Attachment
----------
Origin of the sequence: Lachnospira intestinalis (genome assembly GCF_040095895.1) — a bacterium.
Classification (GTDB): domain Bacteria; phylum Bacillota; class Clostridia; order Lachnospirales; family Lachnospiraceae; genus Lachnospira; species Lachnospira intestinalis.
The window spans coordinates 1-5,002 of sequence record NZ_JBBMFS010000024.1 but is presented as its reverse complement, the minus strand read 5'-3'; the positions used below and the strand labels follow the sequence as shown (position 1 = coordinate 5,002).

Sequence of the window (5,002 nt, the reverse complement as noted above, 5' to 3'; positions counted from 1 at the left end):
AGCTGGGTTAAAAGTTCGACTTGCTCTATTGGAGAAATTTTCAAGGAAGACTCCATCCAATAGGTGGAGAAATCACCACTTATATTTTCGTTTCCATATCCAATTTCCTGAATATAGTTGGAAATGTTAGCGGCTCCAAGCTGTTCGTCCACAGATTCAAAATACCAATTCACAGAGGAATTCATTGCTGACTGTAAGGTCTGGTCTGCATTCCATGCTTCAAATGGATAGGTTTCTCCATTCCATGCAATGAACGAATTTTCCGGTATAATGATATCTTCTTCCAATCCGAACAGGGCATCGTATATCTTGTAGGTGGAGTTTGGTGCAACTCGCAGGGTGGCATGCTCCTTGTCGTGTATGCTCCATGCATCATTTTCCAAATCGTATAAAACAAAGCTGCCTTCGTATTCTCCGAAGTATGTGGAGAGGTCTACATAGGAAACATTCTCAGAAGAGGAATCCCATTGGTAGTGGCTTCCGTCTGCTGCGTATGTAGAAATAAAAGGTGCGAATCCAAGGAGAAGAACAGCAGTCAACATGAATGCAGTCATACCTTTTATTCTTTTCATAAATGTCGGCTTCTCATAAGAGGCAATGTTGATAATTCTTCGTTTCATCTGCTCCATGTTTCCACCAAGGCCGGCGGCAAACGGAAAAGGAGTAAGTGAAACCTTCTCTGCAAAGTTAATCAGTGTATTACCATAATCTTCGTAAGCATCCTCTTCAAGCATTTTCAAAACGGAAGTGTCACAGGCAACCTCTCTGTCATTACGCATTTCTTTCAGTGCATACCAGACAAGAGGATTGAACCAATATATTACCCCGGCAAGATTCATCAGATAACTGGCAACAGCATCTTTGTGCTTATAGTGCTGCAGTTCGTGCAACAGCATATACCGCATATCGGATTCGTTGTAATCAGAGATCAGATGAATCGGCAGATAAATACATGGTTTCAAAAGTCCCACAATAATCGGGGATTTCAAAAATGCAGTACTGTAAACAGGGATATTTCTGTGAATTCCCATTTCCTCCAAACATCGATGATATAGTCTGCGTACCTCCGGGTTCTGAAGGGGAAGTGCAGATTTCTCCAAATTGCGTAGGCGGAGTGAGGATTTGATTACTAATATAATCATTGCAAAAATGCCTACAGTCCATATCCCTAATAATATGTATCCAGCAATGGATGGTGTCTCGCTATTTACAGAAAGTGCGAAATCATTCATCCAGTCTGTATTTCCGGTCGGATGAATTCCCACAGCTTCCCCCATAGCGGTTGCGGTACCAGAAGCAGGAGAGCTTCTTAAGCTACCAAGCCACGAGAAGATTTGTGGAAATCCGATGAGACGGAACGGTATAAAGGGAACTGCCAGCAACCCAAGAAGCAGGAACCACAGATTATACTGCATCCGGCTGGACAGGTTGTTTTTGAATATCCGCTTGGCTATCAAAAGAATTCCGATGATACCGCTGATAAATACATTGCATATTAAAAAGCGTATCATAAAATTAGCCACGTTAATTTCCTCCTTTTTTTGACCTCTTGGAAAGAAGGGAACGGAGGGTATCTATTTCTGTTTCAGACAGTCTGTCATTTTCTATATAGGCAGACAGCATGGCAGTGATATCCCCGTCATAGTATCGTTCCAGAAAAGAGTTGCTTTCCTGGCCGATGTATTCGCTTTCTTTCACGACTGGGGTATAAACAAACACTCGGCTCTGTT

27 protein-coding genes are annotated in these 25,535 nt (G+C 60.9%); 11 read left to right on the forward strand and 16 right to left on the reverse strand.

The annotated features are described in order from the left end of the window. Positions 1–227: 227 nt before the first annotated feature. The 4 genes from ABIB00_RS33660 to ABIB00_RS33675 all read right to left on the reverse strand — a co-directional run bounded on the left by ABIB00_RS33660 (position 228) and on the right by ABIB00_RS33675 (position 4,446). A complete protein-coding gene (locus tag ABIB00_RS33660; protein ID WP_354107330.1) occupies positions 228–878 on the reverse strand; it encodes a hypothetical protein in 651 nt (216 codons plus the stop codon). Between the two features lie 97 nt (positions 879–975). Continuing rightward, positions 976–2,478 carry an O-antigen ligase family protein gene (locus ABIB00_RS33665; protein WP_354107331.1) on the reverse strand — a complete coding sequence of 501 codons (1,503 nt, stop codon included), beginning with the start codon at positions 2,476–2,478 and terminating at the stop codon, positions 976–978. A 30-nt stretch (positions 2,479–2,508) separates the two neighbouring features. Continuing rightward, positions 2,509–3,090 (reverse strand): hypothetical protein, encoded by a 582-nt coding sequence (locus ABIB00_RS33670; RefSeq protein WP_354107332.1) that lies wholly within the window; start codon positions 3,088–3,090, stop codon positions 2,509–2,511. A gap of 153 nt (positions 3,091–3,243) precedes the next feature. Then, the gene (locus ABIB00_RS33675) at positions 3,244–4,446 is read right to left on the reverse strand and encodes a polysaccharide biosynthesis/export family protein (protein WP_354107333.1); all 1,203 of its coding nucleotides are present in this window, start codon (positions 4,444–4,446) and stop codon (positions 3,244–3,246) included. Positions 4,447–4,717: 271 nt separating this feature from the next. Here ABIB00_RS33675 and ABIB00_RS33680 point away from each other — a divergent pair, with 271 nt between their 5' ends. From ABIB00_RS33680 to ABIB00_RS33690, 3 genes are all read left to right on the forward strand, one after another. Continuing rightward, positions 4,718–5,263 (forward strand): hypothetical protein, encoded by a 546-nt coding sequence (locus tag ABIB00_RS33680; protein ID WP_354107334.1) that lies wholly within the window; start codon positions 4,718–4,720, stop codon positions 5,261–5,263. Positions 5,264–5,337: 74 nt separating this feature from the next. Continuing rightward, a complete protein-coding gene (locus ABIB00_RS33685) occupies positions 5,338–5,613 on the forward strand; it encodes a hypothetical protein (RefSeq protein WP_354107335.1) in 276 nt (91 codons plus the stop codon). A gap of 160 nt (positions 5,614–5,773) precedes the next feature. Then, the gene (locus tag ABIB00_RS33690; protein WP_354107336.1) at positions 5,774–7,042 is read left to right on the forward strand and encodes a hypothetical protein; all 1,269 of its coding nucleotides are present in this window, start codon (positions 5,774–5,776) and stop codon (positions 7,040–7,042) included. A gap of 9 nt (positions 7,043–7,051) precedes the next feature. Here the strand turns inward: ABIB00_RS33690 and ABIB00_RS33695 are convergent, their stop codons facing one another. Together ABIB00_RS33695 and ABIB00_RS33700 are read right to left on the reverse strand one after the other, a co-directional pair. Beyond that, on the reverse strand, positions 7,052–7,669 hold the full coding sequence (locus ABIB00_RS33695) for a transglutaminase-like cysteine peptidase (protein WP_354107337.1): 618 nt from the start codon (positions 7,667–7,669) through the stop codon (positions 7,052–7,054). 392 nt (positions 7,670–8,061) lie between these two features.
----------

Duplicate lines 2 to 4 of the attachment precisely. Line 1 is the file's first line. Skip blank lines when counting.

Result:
Classification (GTDB): domain Bacteria; phylum Bacillota; class Clostridia; order Lachnospirales; family Lachnospiraceae; genus Lachnospira; species Lachnospira intestinalis.
The window spans coordinates 1-5,002 of sequence record NZ_JBBMFS010000024.1 but is presented as its reverse complement, the minus strand read 5'-3'; the positions used below and the strand labels follow the sequence as shown (position 1 = coordinate 5,002).

Sequence of the window (5,002 nt, the reverse complement as noted above, 5' to 3'; positions counted from 1 at the left end):